COVID-19 in Philly: ‘Signs of hope’ that the city is past the worst of the pandemic, health commish says

Philadelphia Health Commissioner Thomas Farley provides an update on the number of testing sites in the city during a news conference on Friday, March 20, 2020 (Photo via The Philadelphia Tribune)

By Kimberly C. Roberts

PHILADELPHIA — There are “signs of hope” that Philadelphia is past the worst of the coronavirus outbreak, city Health Commissioner Dr. Thomas Farley said Monday.

“But this is no time to relax, because the virus can come storming back,” he added.

Farley reported that city officials counted 302 new cases of coronavirus infection in Philadelphia residents Monday, increasing the total number of confirmed cases in the city by 2.4% to 12,868.

City officials counted 12 new coronavirus-related deaths, increasing the total number of deaths by 2.5% to 484. Roughly 54% of the people who died were residents of long-term care facilities.

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“When we look back over the last couple of weeks, or look at the cases as they have occurred in the region, it’s looking like we’re past the peak of this epidemic — that we are now on the downslope,” Farley said. “Now, we’re not going that quickly. But the number of daily cases that we’re getting seems to be going down, on average.”

Farley attributed the downward trend in cases to social distancing — the business closures, and people wearing face coverings when they’re around others.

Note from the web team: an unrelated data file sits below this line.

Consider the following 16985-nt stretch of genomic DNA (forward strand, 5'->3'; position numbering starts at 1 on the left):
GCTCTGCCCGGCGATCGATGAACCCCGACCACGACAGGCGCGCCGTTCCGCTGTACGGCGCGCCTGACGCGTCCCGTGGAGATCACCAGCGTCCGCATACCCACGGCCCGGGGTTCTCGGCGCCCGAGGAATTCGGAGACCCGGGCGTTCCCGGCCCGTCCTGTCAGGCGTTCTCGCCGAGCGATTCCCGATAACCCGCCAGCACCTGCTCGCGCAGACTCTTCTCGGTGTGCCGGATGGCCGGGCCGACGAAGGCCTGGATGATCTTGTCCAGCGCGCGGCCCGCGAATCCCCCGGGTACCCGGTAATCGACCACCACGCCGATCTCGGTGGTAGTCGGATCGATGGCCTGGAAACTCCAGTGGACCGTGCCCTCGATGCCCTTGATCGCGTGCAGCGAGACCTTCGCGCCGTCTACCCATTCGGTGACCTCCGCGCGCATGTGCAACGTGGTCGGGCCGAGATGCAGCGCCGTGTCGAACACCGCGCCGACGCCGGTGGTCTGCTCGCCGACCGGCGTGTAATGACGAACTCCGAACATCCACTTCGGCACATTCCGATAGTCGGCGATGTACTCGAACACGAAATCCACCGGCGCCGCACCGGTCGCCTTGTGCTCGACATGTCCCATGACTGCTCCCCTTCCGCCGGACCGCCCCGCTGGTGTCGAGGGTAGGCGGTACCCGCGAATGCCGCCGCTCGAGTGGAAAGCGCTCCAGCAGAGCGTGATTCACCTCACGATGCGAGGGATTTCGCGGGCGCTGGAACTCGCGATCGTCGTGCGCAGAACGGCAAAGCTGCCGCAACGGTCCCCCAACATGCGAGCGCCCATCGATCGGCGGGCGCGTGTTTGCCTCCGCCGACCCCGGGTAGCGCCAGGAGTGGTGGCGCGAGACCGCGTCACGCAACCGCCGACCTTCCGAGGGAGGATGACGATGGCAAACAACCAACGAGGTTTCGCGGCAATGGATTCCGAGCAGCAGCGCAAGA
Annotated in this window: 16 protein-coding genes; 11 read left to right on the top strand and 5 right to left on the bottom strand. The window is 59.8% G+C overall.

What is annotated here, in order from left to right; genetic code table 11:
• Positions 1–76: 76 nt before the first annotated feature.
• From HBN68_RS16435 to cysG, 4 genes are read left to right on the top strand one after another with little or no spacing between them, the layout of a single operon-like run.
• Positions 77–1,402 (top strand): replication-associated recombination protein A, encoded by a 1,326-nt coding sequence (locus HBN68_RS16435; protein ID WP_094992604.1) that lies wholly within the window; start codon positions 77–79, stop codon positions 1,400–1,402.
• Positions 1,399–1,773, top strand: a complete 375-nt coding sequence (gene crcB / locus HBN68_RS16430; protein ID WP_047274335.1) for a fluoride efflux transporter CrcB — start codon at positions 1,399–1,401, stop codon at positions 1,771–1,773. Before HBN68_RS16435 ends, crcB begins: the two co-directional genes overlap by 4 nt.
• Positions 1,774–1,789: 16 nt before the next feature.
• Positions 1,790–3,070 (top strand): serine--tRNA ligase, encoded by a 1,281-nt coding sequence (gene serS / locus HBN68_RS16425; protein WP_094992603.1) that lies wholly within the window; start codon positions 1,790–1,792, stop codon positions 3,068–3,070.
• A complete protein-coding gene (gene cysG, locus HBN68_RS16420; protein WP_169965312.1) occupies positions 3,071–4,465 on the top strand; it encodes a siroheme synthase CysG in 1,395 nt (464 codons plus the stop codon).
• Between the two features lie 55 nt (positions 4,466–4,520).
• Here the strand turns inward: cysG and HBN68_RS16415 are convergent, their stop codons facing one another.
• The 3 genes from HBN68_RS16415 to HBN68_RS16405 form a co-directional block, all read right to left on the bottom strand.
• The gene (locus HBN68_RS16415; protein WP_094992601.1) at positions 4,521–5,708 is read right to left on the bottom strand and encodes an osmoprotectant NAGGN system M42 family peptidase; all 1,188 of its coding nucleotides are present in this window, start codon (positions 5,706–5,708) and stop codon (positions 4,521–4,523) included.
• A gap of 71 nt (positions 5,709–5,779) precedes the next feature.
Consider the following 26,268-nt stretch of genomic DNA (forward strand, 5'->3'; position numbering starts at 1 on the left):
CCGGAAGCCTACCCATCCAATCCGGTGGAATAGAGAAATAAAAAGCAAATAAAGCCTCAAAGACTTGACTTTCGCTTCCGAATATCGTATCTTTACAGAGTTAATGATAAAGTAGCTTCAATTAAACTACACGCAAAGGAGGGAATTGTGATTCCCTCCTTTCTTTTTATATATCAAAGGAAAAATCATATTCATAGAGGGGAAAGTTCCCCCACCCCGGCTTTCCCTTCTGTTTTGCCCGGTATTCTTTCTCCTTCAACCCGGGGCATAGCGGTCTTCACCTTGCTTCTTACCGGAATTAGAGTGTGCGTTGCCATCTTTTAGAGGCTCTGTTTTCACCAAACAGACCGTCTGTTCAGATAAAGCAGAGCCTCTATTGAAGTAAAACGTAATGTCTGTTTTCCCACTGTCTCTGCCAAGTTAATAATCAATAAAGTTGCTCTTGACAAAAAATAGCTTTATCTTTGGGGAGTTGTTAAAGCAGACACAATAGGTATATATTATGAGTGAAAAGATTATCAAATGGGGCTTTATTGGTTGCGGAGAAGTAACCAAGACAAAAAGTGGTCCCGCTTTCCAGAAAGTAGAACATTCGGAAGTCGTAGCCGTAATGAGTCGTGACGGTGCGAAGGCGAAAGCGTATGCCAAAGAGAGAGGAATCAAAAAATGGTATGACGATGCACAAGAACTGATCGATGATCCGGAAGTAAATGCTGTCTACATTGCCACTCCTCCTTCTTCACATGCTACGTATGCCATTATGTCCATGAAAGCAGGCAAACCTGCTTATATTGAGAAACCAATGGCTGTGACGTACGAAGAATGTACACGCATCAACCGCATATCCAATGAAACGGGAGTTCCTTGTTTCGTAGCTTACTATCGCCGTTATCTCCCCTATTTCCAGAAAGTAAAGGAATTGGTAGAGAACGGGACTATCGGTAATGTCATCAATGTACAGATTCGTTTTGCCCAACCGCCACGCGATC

“The good news we have today is not a reason for people to go back to the old way of living. It’s just the opposite. It’s a reason for us to continue to do what we’re doing now,” Farley said. “To put it another way, in the competition against this virus, we’re showing that we can win. But the game isn’t over yet, not by a long shot. There’s still much more that we need to do in order to win.”

Farley said there are still many city residents who are infected with coronavirus.

“Many people have infection that don’t even have symptoms — that don’t even know it,” he said. “So you should assume that anyone you meet has the virus. You should assume that you have the virus and may not know it. So you don’t want to spread this infection on your family and your friends, or your neighbors, or anybody you meet on the street. So that means follow the recommendations as we’ve said before: stay home. If you have to get out of the home, keep your distance from people, wear a mask consistently.”

Kimberly C. Roberts is a reporter for the Philadelphia Tribune, where this story first appeared.